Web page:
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The May 18 Spirit

III. The Right to Culture

Ⅲ-1. Globalization has led to better integration, adaptation and learnings from other cultures. But it has also led to the ascension of American culture as the global culture, while relegating all other cultures as local. In this context, states have a special responsibility to protect, preserve and promote music, films, dance and all other art forms. As many Asian states are multicultural in nature, states should treat all cultures equally. Fringe groups masquerading as guardians of culture should not be allowed to violate the individual rights of citizens in the name of protecting culture.

Ⅲ-2. The right to education is vital to the realization of the right to culture. States should take steps to provide opportunities for affordable and quality education at the primary, secondary and university levels and to ensure academic freedom for faculty members and students. Faculty should have the freedom to teach, to research and to express their views. Similarly, students have the right to choose courses in an atmosphere of freedom, especially that of freedom of expression. State intervention should be limited to ensuring quality and non-discrimination.

Ⅲ-3. Language is a powerful medium of expression of culture. Imposition of a particular language or script on linguistic minorities should be avoided. Efforts should be made to make all official information available in all the languages spoken in the state. Every student has a right to receive education in a language of his choice. Efforts should be made to provide quality education in all the languages. States should not impose or prefer one language as the medium of instruction. States should take all measures to preserve, protect and promote languages.

Ⅲ-4. Asia is home to many indigenous communities and states in the region have a duty to protect indigenous communities and their cultures. States should recognize the symbiotic relationship that indigenous communities have with nature. Attempts to conserve nature and its resources by these communities should be encouraged. Displacement for development destroys indigenous communities and their distinct cultures. Existing international legal principles, including the principle of ‘prior informed consent’, should be strictly adhered to in matters of land acquisition. Traditional knowledge is an important component of culture and Asia is rich both in biological diversity and traditional knowledge associated with it. National governments should protect traditional knowledge and combat ‘bio-piracy’.

Ⅲ-5. Religion can be only one component of culture; it should not be equated with culture. In the Asian context, many cultures transcend religion. Special care should be taken to protect cultural diversity existing within religions. Attempts by religious minorities to adapt to local cultures should not be discouraged or prevented. At the same time there should not be any coercion for the religious minorities to adapt to local cultures.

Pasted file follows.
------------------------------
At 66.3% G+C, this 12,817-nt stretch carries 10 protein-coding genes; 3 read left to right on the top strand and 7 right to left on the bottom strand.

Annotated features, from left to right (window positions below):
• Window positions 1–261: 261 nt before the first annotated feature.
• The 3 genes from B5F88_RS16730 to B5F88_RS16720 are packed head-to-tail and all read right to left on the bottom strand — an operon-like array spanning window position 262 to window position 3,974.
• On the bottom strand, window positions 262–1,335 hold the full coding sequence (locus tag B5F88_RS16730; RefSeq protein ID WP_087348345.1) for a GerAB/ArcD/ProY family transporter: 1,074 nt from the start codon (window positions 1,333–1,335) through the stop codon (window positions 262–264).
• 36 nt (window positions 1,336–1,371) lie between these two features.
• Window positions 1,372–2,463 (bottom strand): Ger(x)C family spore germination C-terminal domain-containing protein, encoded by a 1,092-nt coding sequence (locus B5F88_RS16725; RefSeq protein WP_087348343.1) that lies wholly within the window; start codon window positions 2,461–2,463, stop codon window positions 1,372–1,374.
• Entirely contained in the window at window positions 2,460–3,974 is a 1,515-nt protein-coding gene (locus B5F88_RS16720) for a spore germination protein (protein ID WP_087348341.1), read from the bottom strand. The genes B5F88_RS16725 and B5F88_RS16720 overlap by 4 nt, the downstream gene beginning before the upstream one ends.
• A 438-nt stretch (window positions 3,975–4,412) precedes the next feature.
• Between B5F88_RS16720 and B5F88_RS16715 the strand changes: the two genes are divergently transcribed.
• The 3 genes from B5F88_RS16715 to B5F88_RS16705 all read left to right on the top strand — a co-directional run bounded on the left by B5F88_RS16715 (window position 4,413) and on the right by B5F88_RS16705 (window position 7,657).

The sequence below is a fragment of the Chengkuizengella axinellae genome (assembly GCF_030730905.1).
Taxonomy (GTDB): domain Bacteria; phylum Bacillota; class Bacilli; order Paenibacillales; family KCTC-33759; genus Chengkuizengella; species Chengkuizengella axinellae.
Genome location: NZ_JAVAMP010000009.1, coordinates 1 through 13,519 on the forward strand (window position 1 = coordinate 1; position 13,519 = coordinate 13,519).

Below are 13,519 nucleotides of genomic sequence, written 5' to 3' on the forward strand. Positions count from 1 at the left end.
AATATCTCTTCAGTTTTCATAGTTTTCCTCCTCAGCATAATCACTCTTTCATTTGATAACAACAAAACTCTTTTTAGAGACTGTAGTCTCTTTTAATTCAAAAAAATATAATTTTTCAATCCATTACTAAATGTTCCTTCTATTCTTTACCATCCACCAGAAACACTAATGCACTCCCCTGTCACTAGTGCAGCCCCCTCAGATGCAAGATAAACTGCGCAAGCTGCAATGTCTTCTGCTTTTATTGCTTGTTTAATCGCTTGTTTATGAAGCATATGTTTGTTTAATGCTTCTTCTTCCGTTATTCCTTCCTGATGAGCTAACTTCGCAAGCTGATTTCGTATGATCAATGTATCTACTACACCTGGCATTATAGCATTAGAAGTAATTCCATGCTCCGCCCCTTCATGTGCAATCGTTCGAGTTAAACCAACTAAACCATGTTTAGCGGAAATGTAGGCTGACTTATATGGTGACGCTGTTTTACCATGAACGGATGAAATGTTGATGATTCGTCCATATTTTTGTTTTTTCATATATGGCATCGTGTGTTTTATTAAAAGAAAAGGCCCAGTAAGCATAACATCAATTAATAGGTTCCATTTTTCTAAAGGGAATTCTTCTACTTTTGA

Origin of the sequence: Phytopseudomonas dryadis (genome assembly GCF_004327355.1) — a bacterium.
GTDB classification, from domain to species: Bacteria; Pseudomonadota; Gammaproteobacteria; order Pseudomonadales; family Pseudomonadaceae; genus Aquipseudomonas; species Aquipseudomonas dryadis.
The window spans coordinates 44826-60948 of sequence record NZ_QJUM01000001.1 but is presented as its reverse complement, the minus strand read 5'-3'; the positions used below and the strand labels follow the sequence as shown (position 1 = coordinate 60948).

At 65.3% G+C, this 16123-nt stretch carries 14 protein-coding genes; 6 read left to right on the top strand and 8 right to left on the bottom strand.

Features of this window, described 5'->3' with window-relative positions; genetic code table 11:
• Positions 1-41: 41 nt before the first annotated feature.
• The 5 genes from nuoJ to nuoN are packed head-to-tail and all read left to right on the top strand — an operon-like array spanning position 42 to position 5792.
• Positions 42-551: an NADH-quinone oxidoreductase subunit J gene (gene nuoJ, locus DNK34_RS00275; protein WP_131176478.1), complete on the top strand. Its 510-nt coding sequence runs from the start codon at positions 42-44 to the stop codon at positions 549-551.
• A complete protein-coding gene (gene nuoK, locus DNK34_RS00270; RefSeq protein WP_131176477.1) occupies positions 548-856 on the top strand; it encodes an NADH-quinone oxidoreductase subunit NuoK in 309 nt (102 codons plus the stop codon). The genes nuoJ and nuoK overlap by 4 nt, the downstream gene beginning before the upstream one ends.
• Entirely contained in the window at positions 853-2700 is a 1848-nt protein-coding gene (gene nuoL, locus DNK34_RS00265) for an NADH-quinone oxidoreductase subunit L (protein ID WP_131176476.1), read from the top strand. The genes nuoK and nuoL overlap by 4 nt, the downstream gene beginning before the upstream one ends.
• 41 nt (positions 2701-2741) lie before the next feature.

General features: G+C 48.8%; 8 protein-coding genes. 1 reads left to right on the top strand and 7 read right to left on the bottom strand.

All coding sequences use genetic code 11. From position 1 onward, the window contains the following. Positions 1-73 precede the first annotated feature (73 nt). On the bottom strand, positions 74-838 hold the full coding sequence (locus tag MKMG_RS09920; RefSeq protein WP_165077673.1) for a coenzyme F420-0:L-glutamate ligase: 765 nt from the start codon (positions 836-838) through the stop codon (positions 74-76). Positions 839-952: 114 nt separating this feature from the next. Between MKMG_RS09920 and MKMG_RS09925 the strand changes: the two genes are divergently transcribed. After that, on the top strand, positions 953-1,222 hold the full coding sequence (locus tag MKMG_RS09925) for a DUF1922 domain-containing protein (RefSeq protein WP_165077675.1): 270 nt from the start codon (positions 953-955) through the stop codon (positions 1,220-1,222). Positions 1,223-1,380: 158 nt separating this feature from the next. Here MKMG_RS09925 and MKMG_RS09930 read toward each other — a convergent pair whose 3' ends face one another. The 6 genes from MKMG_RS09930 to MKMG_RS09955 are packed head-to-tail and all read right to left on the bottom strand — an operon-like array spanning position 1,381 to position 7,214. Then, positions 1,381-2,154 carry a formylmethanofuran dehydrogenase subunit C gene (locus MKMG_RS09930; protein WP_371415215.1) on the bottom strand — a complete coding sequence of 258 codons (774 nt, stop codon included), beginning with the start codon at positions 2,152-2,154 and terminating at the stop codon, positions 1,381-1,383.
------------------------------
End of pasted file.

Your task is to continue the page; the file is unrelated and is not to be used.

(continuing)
Ⅲ-6. As culture has evolved in close and continuous interaction with nature, states should take special care in environmental protection and respect traditional ways of doing this. The 2030 Agenda for Sustainable Development reflects realization that development has to be sustainable. Culture can inform and contribute to the realization of the 17 sustainable development goals enshrined in the document. States should focus special attention on the cultural dimensions of these goals.

Ⅲ 7. The idea that migrants implicitly relinquish their cultural claims when they leave their country of origin must be emphatically rejected. There should be a policy of respect, non-discrimination and non-interference in the day to day cultural practices of the immigrants. Preference for the language of the country of origin, or in the case of second and third generation members of the immigrant families, language of their parents or grandparents, should not be interfered with.

Ⅲ-8. Culture is often viewed as an impediment to the realization of women’s human rights and cultural practices are often used to discriminate against women. This is mainly due to viewing culture as ‘static’ and certain values as ‘intrinsic’ to a given culture and therefore unchangeable. Women lack influence in decision making processes and have limited opportunities to further develop cultural life. Attempts at all levels must be made to ensure that women can fully realize their human rights, owning and belonging to their culture at the same time. In this context, states should honor their commitment to ensure the right of women to participate in recreational activities, sports and all aspects of cultural life.

Ⅲ-9. Many of the states in Asia have gone through conflicts as well as colonialism with its associated violence. In building post-conflict societies culture can play an important role. The state should adopt an inclusive approach accommodating the ethno-cultural diversity of a society.

Ⅲ-10. Media has a big role to play in the protection of the right to culture. In their reporting, media should be sensitive to cultural differences and diversity in society. Stereotyping of certain communities should be avoided. ‘Fake news’ can have serious implications for the enjoyment of this right. Media should consider the need for self-regulatory bodies acting independently either at the organization or national level.

Ⅲ-11. Business, especially transnational corporations have a huge bearing in the realization of human rights in Asia. In the context of the right to culture, businesses should acknowledge cultural diversity and respect local culture in terms of recruitment, conditions of work, holidays etc. Business can also play a positive role in promoting culture. Corporate Social Responsibility (CSR) activities may be used for promoting different cultural forms.